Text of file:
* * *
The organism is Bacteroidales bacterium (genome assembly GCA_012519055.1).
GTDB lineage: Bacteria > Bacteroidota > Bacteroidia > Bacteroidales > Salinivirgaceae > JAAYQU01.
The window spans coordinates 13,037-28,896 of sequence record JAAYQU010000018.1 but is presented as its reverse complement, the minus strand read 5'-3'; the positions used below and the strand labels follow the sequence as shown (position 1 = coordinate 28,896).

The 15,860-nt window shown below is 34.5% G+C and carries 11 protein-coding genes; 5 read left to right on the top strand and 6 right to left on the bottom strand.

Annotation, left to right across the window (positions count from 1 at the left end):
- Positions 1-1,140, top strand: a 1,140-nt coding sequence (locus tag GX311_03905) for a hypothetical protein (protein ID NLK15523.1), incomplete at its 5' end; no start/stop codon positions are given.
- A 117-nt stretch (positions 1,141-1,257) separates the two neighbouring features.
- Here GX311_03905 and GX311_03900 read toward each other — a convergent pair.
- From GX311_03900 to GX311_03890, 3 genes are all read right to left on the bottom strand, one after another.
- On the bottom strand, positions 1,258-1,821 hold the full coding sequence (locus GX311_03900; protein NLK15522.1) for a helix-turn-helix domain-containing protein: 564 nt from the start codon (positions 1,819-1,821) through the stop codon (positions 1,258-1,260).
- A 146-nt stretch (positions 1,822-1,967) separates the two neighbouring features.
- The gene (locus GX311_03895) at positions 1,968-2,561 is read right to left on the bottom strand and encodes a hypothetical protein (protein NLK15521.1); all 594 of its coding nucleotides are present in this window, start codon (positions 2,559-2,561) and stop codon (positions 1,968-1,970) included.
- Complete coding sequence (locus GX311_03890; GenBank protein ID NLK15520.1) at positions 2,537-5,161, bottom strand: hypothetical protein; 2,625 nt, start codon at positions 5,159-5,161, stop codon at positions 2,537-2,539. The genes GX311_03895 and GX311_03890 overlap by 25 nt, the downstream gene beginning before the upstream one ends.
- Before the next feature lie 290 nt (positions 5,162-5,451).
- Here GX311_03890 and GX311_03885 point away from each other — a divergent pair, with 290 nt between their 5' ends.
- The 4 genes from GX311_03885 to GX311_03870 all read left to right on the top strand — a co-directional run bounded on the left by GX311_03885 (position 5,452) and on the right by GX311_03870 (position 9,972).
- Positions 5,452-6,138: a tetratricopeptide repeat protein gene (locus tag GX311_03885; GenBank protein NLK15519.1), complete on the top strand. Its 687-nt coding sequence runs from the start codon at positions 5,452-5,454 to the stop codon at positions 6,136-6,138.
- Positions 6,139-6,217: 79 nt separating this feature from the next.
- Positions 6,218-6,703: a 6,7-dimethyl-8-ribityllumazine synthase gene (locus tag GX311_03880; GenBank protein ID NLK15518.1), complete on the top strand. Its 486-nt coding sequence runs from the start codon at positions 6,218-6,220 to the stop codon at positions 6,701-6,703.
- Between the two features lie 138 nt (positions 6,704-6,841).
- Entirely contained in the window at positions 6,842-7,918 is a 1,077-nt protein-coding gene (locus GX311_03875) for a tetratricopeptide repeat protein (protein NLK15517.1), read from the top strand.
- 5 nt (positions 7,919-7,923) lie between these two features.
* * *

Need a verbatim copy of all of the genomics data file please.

The organism is Bacteroidales bacterium (genome assembly GCA_012519055.1).
GTDB lineage: Bacteria > Bacteroidota > Bacteroidia > Bacteroidales > Salinivirgaceae > JAAYQU01.
The window spans coordinates 13,037-28,896 of sequence record JAAYQU010000018.1 but is presented as its reverse complement, the minus strand read 5'-3'; the positions used below and the strand labels follow the sequence as shown (position 1 = coordinate 28,896).

The 15,860-nt window shown below is 34.5% G+C and carries 11 protein-coding genes; 5 read left to right on the top strand and 6 right to left on the bottom strand.

Annotation, left to right across the window (positions count from 1 at the left end):
- Positions 1-1,140, top strand: a 1,140-nt coding sequence (locus tag GX311_03905) for a hypothetical protein (protein ID NLK15523.1), incomplete at its 5' end; no start/stop codon positions are given.
- A 117-nt stretch (positions 1,141-1,257) separates the two neighbouring features.
- Here GX311_03905 and GX311_03900 read toward each other — a convergent pair.
- From GX311_03900 to GX311_03890, 3 genes are all read right to left on the bottom strand, one after another.
- On the bottom strand, positions 1,258-1,821 hold the full coding sequence (locus GX311_03900; protein NLK15522.1) for a helix-turn-helix domain-containing protein: 564 nt from the start codon (positions 1,819-1,821) through the stop codon (positions 1,258-1,260).
- A 146-nt stretch (positions 1,822-1,967) separates the two neighbouring features.
- The gene (locus GX311_03895) at positions 1,968-2,561 is read right to left on the bottom strand and encodes a hypothetical protein (protein NLK15521.1); all 594 of its coding nucleotides are present in this window, start codon (positions 2,559-2,561) and stop codon (positions 1,968-1,970) included.
- Complete coding sequence (locus GX311_03890; GenBank protein ID NLK15520.1) at positions 2,537-5,161, bottom strand: hypothetical protein; 2,625 nt, start codon at positions 5,159-5,161, stop codon at positions 2,537-2,539. The genes GX311_03895 and GX311_03890 overlap by 25 nt, the downstream gene beginning before the upstream one ends.
- Before the next feature lie 290 nt (positions 5,162-5,451).
- Here GX311_03890 and GX311_03885 point away from each other — a divergent pair, with 290 nt between their 5' ends.
- The 4 genes from GX311_03885 to GX311_03870 all read left to right on the top strand — a co-directional run bounded on the left by GX311_03885 (position 5,452) and on the right by GX311_03870 (position 9,972).
- Positions 5,452-6,138: a tetratricopeptide repeat protein gene (locus tag GX311_03885; GenBank protein NLK15519.1), complete on the top strand. Its 687-nt coding sequence runs from the start codon at positions 5,452-5,454 to the stop codon at positions 6,136-6,138.
- Positions 6,139-6,217: 79 nt separating this feature from the next.
- Positions 6,218-6,703: a 6,7-dimethyl-8-ribityllumazine synthase gene (locus tag GX311_03880; GenBank protein ID NLK15518.1), complete on the top strand. Its 486-nt coding sequence runs from the start codon at positions 6,218-6,220 to the stop codon at positions 6,701-6,703.
- Between the two features lie 138 nt (positions 6,704-6,841).
- Entirely contained in the window at positions 6,842-7,918 is a 1,077-nt protein-coding gene (locus GX311_03875) for a tetratricopeptide repeat protein (protein NLK15517.1), read from the top strand.
- 5 nt (positions 7,919-7,923) lie between these two features.